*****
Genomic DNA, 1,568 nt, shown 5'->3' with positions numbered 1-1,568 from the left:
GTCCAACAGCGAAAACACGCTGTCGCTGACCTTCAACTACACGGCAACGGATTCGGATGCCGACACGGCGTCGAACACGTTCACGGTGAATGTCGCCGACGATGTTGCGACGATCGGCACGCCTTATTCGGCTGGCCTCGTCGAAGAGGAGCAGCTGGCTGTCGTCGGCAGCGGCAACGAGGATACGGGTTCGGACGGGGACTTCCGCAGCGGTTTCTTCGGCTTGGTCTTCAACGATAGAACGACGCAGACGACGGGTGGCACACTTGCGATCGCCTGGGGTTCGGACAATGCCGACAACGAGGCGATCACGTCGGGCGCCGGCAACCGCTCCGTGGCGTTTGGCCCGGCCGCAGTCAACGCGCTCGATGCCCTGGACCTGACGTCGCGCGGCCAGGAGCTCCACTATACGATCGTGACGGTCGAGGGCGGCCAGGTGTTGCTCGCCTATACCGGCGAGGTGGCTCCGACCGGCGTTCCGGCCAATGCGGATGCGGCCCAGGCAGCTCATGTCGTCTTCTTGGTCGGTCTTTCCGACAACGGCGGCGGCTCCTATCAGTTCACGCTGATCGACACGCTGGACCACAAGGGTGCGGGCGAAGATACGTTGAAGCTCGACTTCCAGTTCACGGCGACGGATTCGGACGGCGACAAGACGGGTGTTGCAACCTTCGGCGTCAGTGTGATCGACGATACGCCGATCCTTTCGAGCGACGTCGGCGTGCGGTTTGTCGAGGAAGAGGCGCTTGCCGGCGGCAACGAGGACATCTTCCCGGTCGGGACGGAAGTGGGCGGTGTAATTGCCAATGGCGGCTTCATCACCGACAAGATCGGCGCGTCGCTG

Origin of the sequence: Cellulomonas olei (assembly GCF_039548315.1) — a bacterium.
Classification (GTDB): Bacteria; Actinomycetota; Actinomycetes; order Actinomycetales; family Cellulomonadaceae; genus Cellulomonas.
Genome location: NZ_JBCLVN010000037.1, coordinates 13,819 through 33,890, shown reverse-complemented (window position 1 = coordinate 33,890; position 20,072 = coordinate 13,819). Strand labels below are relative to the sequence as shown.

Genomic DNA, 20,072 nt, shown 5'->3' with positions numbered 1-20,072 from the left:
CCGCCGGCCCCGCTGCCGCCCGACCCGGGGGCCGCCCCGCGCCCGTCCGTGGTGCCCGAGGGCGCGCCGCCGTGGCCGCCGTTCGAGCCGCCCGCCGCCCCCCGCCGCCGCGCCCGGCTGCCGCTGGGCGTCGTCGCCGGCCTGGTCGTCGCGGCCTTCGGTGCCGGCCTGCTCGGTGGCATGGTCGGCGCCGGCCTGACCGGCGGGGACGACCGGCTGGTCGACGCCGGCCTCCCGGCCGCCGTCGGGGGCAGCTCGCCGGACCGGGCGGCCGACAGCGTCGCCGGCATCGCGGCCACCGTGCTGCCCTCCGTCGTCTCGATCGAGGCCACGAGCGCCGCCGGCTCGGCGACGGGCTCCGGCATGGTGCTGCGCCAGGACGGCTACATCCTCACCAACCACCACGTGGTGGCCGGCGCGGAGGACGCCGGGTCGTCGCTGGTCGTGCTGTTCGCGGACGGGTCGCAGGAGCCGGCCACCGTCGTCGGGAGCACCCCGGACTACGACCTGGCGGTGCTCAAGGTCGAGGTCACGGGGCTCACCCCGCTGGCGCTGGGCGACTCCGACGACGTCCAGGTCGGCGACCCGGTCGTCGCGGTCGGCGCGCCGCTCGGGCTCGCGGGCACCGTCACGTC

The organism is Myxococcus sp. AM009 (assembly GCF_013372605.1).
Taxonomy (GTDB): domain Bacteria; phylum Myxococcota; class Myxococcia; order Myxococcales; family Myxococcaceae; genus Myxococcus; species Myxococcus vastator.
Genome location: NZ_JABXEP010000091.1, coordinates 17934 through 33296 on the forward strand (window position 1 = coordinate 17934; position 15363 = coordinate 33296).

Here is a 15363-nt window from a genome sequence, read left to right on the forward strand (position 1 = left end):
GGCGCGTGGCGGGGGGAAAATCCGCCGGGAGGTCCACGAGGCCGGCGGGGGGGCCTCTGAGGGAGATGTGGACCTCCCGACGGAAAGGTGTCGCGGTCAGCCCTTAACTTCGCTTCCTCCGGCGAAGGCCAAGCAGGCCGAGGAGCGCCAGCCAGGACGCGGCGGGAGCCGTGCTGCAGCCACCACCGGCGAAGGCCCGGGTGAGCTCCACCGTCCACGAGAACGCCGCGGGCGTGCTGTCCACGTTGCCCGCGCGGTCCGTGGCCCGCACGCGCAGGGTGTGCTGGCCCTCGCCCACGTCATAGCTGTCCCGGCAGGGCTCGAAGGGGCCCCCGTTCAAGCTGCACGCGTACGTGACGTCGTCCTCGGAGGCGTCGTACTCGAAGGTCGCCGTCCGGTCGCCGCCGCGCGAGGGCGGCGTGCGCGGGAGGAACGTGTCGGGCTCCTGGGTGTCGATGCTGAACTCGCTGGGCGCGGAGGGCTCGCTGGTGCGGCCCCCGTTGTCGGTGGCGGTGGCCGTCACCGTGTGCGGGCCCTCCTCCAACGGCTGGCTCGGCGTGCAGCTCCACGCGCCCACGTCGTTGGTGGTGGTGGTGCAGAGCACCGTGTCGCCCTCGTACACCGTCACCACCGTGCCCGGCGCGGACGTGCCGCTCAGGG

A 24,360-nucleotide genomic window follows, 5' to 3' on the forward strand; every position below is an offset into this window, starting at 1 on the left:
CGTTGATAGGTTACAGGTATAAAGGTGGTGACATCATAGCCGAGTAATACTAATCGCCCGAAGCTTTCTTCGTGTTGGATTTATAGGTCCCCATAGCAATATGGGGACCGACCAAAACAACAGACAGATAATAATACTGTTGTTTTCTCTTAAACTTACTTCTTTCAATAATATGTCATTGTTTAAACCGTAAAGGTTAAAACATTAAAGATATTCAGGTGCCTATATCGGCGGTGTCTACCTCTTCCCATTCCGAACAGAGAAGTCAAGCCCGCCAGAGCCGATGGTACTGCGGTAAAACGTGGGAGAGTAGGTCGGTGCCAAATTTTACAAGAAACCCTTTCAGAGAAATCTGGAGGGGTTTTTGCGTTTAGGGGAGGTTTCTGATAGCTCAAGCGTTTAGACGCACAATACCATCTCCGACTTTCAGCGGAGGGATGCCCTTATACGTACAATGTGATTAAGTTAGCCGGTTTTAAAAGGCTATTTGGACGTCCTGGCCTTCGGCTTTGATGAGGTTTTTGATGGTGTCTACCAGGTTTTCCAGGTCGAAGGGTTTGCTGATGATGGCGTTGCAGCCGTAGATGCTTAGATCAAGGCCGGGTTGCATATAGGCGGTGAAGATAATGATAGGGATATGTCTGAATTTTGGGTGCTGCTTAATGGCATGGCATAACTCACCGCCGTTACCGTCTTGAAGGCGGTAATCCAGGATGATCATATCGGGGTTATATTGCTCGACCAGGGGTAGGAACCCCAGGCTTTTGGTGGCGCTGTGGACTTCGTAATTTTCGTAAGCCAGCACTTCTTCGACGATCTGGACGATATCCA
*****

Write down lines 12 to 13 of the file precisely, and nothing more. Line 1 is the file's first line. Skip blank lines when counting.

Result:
GGCGCGTGGCGGGGGGAAAATCCGCCGGGAGGTCCACGAGGCCGGCGGGGGGGCCTCTGAGGGAGATGTGGACCTCCCGACGGAAAGGTGTCGCGGTCAGCCCTTAACTTCGCTTCCTCCGGCGAAGGCCAAGCAGGCCGAGGAGCGCCAGCCAGGACGCGGCGGGAGCCGTGCTGCAGCCACCACCGGCGAAGGCCCGGGTGAGCTCCACCGTCCACGAGAACGCCGCGGGCGTGCTGTCCACGTTGCCCGCGCGGTCCGTGGCCCGCACGCGCAGGGTGTGCTGGCCCTCGCCCACGTCATAGCTGTCCCGGCAGGGCTCGAAGGGGCCCCCGTTCAAGCTGCACGCGTACGTGACGTCGTCCTCGGAGGCGTCGTACTCGAAGGTCGCCGTCCGGTCGCCGCCGCGCGAGGGCGGCGTGCGCGGGAGGAACGTGTCGGGCTCCTGGGTGTCGATGCTGAACTCGCTGGGCGCGGAGGGCTCGCTGGTGCGGCCCCCGTTGTCGGTGGCGGTGGCCGTCACCGTGTGCGGGCCCTCCTCCAACGGCTGGCTCGGCGTGCAGCTCCACGCGCCCACGTCGTTGGTGGTGGTGGTGCAGAGCACCGTGTCGCCCTCGTACACCGTCACCACCGTGCCCGGCGCGGACGTGCCGCTCAGGG

A 24,360-nucleotide genomic window follows, 5' to 3' on the forward strand; every position below is an offset into this window, starting at 1 on the left: